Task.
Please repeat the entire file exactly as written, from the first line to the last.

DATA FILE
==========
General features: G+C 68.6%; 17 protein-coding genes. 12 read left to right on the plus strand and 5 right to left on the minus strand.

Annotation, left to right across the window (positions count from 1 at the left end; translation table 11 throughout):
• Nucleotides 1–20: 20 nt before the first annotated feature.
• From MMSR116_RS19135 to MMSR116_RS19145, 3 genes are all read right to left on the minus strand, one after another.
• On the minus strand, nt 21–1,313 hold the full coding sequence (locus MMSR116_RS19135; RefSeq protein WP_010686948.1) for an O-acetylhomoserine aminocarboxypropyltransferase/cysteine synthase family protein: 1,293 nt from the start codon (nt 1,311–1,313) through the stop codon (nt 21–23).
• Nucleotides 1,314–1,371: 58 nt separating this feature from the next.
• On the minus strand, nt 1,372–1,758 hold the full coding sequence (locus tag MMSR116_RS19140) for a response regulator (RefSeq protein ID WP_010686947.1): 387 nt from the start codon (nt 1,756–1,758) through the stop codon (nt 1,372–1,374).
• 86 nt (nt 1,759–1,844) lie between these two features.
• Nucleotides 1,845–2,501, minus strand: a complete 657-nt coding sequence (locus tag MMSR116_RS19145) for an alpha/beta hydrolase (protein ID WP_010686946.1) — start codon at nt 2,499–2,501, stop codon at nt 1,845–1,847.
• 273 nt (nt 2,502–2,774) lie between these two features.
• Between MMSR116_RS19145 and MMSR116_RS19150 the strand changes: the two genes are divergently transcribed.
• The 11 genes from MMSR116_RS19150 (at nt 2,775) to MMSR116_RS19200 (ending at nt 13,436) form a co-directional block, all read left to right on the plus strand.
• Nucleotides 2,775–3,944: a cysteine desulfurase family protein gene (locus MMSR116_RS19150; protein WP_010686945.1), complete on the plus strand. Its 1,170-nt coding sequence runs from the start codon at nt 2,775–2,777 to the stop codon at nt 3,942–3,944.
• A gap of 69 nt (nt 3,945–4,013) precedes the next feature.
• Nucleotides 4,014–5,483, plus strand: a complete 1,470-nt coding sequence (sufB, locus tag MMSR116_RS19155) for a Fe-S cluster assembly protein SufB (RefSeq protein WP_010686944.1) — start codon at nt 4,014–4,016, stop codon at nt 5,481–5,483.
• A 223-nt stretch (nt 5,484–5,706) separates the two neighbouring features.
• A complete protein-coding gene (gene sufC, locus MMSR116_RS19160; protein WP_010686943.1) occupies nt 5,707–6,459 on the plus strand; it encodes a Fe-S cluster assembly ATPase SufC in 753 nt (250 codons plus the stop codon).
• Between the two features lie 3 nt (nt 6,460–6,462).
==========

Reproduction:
General features: G+C 68.6%; 17 protein-coding genes. 12 read left to right on the plus strand and 5 right to left on the minus strand.

Annotation, left to right across the window (positions count from 1 at the left end; translation table 11 throughout):
• Nucleotides 1–20: 20 nt before the first annotated feature.
• From MMSR116_RS19135 to MMSR116_RS19145, 3 genes are all read right to left on the minus strand, one after another.
• On the minus strand, nt 21–1,313 hold the full coding sequence (locus MMSR116_RS19135; RefSeq protein WP_010686948.1) for an O-acetylhomoserine aminocarboxypropyltransferase/cysteine synthase family protein: 1,293 nt from the start codon (nt 1,311–1,313) through the stop codon (nt 21–23).
• Nucleotides 1,314–1,371: 58 nt separating this feature from the next.
• On the minus strand, nt 1,372–1,758 hold the full coding sequence (locus tag MMSR116_RS19140) for a response regulator (RefSeq protein ID WP_010686947.1): 387 nt from the start codon (nt 1,756–1,758) through the stop codon (nt 1,372–1,374).
• 86 nt (nt 1,759–1,844) lie between these two features.
• Nucleotides 1,845–2,501, minus strand: a complete 657-nt coding sequence (locus tag MMSR116_RS19145) for an alpha/beta hydrolase (protein ID WP_010686946.1) — start codon at nt 2,499–2,501, stop codon at nt 1,845–1,847.
• 273 nt (nt 2,502–2,774) lie between these two features.
• Between MMSR116_RS19145 and MMSR116_RS19150 the strand changes: the two genes are divergently transcribed.
• The 11 genes from MMSR116_RS19150 (at nt 2,775) to MMSR116_RS19200 (ending at nt 13,436) form a co-directional block, all read left to right on the plus strand.
• Nucleotides 2,775–3,944: a cysteine desulfurase family protein gene (locus MMSR116_RS19150; protein WP_010686945.1), complete on the plus strand. Its 1,170-nt coding sequence runs from the start codon at nt 2,775–2,777 to the stop codon at nt 3,942–3,944.
• A gap of 69 nt (nt 3,945–4,013) precedes the next feature.
• Nucleotides 4,014–5,483, plus strand: a complete 1,470-nt coding sequence (sufB, locus tag MMSR116_RS19155) for a Fe-S cluster assembly protein SufB (RefSeq protein WP_010686944.1) — start codon at nt 4,014–4,016, stop codon at nt 5,481–5,483.
• A 223-nt stretch (nt 5,484–5,706) separates the two neighbouring features.
• A complete protein-coding gene (gene sufC, locus MMSR116_RS19160; protein WP_010686943.1) occupies nt 5,707–6,459 on the plus strand; it encodes a Fe-S cluster assembly ATPase SufC in 753 nt (250 codons plus the stop codon).
• Between the two features lie 3 nt (nt 6,460–6,462).